Friday, January 20, 2012

Day 64, Wednesday, 18th January 2012: To Ta'if

As per the plan yesterday, I woke up at about 6.00 a.m., and went walking all the way to the AMGH. Reaching there at a little after 6.35 a.m., I gave a missed call to Sami, with whom I had pre-arranged that I should keep calling him till he replied. He answered on the first attempt, and said he would come within 10-15 minutes. In the event, he came after the lapse of almost 35-40 minutes. We left a little after 7.30 a.m., with him taking the steering. He put on some interesting Saudi songs on the car ACP, which were fairly enjoyable.

After crossing Hauwiya, he informed me that he would be going via a detour to Makkah and showed me a place where I could get down and then hail a dabbab. I got down there, and wondered what to do. I removed my big bag, and withdrew from it my "breakfast", which was a combination of bread and Halwani cheese, and some boiled eggs, which I ate with a surprising relish. I tried hailing a dabbab, but they moved away when I told them I wanted to go to the Muderiya Sahat.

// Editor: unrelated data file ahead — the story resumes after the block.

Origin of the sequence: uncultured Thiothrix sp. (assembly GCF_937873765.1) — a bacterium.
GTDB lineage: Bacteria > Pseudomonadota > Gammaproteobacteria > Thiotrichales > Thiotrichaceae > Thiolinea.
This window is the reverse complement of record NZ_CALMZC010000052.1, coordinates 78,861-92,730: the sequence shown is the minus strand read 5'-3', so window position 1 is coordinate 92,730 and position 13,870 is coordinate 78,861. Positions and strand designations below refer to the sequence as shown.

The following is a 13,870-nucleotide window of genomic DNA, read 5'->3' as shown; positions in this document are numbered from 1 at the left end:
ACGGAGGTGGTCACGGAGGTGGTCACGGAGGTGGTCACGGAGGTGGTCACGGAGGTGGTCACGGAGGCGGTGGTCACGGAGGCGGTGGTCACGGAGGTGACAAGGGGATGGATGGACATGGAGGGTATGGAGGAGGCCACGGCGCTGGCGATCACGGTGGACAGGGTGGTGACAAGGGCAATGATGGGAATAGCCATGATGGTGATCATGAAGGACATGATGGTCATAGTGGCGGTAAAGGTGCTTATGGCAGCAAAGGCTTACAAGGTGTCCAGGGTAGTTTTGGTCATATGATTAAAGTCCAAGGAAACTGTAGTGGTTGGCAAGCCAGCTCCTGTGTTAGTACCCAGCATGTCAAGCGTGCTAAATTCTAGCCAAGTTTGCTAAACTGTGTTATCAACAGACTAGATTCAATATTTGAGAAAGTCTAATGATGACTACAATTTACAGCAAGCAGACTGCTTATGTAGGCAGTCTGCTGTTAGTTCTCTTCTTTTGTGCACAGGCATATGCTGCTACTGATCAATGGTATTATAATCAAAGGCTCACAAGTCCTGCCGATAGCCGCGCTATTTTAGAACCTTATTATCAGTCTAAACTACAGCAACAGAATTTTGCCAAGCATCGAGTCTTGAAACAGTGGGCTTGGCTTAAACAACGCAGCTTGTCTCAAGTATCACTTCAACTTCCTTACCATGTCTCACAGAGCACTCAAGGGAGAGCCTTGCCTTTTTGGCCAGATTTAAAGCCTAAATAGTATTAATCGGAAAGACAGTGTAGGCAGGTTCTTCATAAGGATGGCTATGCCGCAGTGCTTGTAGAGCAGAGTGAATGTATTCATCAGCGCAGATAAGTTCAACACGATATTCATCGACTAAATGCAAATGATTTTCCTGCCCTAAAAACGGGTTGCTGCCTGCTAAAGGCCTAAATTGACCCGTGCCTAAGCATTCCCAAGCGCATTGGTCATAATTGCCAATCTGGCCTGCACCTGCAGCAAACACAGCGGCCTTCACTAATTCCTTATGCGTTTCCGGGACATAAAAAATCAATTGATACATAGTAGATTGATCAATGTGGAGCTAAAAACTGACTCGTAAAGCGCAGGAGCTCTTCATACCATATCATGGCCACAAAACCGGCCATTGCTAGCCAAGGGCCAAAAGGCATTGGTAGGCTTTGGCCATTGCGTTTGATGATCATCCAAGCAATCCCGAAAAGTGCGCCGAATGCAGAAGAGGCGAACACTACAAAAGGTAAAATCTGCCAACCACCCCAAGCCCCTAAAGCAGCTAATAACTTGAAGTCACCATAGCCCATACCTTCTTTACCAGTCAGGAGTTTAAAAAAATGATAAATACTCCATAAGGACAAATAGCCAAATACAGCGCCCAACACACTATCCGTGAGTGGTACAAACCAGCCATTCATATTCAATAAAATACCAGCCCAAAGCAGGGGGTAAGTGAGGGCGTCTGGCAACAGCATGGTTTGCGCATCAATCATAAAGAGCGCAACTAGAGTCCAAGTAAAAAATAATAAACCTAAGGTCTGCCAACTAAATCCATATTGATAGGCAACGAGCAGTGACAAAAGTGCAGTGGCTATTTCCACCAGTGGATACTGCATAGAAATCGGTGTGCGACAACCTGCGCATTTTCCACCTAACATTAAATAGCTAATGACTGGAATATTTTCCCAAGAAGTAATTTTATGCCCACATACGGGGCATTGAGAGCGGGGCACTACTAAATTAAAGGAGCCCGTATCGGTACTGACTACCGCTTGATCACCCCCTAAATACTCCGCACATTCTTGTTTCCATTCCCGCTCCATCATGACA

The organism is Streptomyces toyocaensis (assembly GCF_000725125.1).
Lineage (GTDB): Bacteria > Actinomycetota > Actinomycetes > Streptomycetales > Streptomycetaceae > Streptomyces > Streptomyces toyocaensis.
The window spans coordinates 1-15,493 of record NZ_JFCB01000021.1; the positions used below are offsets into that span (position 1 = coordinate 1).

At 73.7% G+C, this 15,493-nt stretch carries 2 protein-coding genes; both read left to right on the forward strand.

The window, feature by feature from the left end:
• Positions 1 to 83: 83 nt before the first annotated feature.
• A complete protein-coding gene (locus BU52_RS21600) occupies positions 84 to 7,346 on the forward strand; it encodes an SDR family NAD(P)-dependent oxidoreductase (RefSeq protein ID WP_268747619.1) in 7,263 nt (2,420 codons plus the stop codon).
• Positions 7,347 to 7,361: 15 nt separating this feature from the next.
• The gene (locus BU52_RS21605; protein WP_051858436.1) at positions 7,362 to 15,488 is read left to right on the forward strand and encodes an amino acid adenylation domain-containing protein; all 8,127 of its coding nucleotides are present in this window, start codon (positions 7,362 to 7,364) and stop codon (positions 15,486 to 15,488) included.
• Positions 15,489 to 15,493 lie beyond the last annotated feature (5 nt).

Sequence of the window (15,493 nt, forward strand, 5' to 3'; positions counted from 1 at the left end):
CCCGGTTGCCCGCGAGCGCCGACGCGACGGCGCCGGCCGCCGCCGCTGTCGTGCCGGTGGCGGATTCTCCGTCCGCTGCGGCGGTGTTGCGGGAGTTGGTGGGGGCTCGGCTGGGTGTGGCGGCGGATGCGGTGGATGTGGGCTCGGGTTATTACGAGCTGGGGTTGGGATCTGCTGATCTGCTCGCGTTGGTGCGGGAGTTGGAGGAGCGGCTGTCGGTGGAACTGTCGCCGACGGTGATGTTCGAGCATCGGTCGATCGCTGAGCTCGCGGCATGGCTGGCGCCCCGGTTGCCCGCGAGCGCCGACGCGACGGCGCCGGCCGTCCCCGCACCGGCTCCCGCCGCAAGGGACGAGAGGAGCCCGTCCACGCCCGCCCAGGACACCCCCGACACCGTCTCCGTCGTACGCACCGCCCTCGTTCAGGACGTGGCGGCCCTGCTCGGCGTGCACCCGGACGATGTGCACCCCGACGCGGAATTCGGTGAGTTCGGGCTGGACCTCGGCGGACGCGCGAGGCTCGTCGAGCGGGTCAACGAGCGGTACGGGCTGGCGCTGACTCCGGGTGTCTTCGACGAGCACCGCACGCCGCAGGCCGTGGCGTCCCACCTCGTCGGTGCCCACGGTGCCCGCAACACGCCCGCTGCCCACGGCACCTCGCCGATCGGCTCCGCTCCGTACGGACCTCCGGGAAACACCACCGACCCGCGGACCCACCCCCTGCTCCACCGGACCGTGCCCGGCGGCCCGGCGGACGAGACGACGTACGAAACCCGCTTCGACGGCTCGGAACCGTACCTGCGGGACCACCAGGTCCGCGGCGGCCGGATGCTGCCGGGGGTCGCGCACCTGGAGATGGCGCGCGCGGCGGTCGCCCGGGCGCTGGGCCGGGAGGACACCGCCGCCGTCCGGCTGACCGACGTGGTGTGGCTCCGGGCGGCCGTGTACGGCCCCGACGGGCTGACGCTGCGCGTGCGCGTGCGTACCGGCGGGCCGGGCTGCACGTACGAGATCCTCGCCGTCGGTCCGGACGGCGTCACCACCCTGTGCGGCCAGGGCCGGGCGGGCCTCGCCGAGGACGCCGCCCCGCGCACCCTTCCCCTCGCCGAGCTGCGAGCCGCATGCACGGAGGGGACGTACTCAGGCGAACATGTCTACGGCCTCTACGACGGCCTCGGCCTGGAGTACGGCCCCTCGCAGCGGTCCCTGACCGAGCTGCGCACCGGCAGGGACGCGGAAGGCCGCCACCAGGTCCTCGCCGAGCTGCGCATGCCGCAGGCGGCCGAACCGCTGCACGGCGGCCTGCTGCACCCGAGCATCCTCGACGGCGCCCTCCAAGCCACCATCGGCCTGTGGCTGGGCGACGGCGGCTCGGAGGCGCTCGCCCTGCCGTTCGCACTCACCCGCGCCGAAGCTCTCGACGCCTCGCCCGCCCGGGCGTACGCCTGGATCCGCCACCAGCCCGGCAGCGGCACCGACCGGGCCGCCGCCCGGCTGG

Frustrated, I suddenly recalled that I was to also conact Mr. Enayat Bukhari, who had collected some medicines from Mumbai for me via Mr. Shams Bukhari of Mother Pharma. He asked me where I was and offered to come and pick me up to take me wherever I wanted to go. Thanking Allah silently, I waited for him to arrive. He came after a wait of over 20 minutes. I utilised the time to eat my humble packed breakfast of bread, Halwani cheese and boiled eggs. Presently, he arrived in a Toyota Land Cruiser. He is a well-to-do Uzbek Bukhari. He took me all the way to the Muderiya, where he and I parted company and he went off on his way after handing me the box of medicines ordered by me from Mumbai.

The submission of the letter to the concerned officer of the Muderiya took all of ten minutes. His office was located on the second floor, and he simply entered the details of the account into his computer's special input data program, and he then returned the paper back to me. On a chance, I asked him if "Ritaab sanduk mumkin"? (translated loosely as "Is it possible to get my salary (previous 2 months) in cash?"). He directed me to see the cashier's office downstairs.